Iraq's Prime Minister Nouri al-Maliki will not be able to pay a visit to Turkey in the "short run," although he earlier responded positively to an invitation by Turkey's Prime Minister Recep Tayyip Erdoğan to visit Ankara, a spokesperson for the Maliki government has said.
In mid-June Turkish Ambassador to Iraq Derya Kanbay met Maliki and conveyed to him a letter from Erdoğan assuring Baghdad of Ankara's support in achieving Iraqi stability and boosting relations.
Maliki also expressed pleasure over Erdoğan's invitation during his meeting with Kanbay, diplomatic sources in Ankara said at the time, while noting that no exact date for the visit was set yet.
Iraqi government spokesperson Ali al-Dabbagh, in an interview with the CNN Türk news channel, said late on Tuesday that Maliki will not visit Turkey soon. "We received a nice invitation from Prime Minister Recep Tayyip Erdoğan. We accepted it in principle. But a visit will not take place in the near future due to Prime Minister Maliki's affairs in Iraq. There is not any arrangement, not any date. Iraqi Prime Minister Maliki will determine these when he finds it appropriate," al-Dabbagh was quoted as saying.
Erdogan's invitation to Maliki came after he dismissed calls for an incursion into northern Iraq in order to halt the attacks posed on Turkey by members of the outlawed Kurdis-tan Workers' Party (PKK) based in northern Iraq, saying Turkey must deal with the PKK terrorists operating inside Turkey first.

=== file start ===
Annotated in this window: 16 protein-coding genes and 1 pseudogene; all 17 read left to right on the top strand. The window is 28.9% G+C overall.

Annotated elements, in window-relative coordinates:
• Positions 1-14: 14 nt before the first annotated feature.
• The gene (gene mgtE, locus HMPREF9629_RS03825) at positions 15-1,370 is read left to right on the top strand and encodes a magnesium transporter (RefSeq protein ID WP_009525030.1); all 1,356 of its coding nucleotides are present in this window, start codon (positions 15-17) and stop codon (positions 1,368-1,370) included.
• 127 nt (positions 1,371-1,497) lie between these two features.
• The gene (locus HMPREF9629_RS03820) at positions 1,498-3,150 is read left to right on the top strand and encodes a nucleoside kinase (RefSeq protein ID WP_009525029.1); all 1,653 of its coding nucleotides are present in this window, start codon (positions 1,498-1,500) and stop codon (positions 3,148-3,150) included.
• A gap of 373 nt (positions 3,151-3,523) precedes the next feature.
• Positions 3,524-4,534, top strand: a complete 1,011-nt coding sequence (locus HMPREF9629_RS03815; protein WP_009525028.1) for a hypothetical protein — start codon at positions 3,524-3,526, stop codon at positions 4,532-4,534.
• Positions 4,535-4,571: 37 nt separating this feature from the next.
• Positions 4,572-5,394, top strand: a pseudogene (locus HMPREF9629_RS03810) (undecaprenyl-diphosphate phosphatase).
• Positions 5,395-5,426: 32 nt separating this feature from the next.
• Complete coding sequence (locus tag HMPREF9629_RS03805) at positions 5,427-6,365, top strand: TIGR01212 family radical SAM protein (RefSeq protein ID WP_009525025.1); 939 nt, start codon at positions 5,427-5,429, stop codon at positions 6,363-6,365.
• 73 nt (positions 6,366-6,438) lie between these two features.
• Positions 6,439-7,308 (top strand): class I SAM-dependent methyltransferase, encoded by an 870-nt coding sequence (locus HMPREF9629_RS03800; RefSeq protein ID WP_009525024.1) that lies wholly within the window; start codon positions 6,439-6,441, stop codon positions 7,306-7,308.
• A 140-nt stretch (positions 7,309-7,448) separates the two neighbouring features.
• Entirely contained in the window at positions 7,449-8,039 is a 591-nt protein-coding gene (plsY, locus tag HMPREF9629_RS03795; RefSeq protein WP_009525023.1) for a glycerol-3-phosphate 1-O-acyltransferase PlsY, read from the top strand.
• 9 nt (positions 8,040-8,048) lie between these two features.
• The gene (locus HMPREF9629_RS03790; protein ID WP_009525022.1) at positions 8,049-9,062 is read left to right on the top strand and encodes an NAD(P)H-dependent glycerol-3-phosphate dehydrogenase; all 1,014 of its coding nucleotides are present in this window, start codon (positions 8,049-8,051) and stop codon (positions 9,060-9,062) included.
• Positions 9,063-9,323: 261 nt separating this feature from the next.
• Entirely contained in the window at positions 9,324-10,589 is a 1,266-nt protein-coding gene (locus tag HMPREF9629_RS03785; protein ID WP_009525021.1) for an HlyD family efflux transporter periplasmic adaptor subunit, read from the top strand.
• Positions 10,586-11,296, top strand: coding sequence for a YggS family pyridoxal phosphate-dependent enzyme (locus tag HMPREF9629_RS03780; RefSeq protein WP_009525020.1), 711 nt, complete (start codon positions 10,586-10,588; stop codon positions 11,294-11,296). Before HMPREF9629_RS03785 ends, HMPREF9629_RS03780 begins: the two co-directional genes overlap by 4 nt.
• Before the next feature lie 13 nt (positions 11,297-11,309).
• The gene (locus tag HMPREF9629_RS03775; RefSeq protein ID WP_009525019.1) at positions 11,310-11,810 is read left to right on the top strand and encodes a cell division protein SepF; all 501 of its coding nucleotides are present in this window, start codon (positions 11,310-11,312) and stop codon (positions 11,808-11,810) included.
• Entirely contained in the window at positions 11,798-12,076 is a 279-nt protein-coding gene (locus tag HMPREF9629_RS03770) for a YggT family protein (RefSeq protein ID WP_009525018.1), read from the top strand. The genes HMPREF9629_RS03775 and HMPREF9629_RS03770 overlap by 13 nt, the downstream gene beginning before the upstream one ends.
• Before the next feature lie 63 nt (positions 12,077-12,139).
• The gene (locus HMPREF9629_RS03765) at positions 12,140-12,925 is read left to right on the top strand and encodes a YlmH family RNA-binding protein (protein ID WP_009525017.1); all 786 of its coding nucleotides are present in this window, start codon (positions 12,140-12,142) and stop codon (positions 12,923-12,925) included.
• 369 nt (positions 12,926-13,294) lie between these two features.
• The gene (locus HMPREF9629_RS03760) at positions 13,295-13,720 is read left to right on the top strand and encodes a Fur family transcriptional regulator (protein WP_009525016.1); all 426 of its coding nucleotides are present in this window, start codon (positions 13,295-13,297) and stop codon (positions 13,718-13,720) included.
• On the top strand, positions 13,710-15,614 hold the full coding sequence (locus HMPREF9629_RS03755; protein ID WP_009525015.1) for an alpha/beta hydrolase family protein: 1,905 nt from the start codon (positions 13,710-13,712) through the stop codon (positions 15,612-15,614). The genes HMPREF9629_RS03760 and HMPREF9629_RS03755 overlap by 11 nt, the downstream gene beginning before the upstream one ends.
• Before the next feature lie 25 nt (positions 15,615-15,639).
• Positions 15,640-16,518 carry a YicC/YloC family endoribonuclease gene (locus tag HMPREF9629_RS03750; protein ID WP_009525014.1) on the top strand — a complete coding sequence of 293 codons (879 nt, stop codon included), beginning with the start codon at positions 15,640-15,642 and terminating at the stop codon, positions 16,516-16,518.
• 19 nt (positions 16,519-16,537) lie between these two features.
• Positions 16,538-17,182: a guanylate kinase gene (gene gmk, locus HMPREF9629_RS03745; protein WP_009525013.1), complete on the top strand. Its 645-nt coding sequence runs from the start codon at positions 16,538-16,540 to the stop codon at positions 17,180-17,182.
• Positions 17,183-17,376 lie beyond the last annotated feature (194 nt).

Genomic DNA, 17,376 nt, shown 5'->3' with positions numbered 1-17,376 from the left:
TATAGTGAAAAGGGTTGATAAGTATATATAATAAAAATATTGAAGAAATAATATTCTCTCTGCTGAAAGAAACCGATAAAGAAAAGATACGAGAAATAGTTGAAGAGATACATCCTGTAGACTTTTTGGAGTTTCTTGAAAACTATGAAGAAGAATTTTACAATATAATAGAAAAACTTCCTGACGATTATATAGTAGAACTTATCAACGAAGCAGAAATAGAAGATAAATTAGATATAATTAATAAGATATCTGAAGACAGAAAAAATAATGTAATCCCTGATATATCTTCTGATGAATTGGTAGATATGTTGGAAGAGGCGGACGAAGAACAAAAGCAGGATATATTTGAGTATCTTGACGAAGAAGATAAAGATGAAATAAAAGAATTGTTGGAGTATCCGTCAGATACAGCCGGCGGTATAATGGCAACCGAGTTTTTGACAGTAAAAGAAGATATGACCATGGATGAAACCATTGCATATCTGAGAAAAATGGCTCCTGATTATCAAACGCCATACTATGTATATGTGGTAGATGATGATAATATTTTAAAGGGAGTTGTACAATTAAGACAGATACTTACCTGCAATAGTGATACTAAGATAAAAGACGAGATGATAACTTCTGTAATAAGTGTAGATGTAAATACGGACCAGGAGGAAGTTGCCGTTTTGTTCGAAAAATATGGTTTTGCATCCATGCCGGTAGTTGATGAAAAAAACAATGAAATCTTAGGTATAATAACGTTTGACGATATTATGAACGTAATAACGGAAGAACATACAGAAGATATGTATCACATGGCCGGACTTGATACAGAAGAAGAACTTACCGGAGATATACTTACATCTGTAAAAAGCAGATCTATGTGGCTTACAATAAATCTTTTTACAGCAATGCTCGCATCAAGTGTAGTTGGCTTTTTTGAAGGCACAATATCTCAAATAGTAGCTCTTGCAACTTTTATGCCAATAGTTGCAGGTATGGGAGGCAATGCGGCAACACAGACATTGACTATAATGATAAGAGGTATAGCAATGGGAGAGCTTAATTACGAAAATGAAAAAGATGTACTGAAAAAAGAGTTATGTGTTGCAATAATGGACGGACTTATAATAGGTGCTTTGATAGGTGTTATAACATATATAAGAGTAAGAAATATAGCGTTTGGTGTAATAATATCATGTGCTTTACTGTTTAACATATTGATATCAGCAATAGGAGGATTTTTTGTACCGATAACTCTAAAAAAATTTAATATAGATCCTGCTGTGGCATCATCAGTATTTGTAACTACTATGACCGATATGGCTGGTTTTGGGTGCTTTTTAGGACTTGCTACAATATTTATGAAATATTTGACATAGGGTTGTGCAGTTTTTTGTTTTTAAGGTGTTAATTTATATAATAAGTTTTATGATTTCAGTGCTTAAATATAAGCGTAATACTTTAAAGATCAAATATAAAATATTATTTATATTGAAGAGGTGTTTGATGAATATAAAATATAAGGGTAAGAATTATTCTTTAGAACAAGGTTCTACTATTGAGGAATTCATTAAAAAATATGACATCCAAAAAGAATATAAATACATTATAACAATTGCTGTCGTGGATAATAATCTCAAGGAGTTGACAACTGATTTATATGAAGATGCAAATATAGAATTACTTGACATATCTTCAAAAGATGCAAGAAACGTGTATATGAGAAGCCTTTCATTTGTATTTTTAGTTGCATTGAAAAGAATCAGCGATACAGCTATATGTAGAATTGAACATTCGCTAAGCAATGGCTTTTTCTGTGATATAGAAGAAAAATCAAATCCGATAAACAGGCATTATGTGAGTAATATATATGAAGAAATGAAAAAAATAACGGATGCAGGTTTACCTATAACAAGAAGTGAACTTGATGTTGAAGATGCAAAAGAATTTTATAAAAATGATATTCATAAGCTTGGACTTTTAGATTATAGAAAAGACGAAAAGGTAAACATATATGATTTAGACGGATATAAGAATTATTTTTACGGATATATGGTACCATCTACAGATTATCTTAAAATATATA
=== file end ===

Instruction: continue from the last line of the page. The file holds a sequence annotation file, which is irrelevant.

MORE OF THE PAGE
Earlier this week Iraqi Foreign Minister Hoshyar Zebari backed allegations that there is a conspiracy against the Maliki government with the help of "foreign intelligence" and said Turkey was part of a group that was working to boost Sunni participation in Iraqi politics.
Rumors of coup plots abound in Baghdad, which Maliki has fueled by accusing political rivals, apparently former Prime Minister Ayad Allawi, of "conspiring" against the government with the help of "foreign intelligence."
"There was a serious conspiracy before this government was formed, which feeds the government's imagination; the Six Plus Two Group of intelligence chiefs of Kuwait, Saudi Arabia, Turkey, United Arab Emirates, Egypt and Jordan, plus the United States and Britain," Zebari told Newsweek for its latest issue.
Last Mod: 28 Haziran 2007, 13:19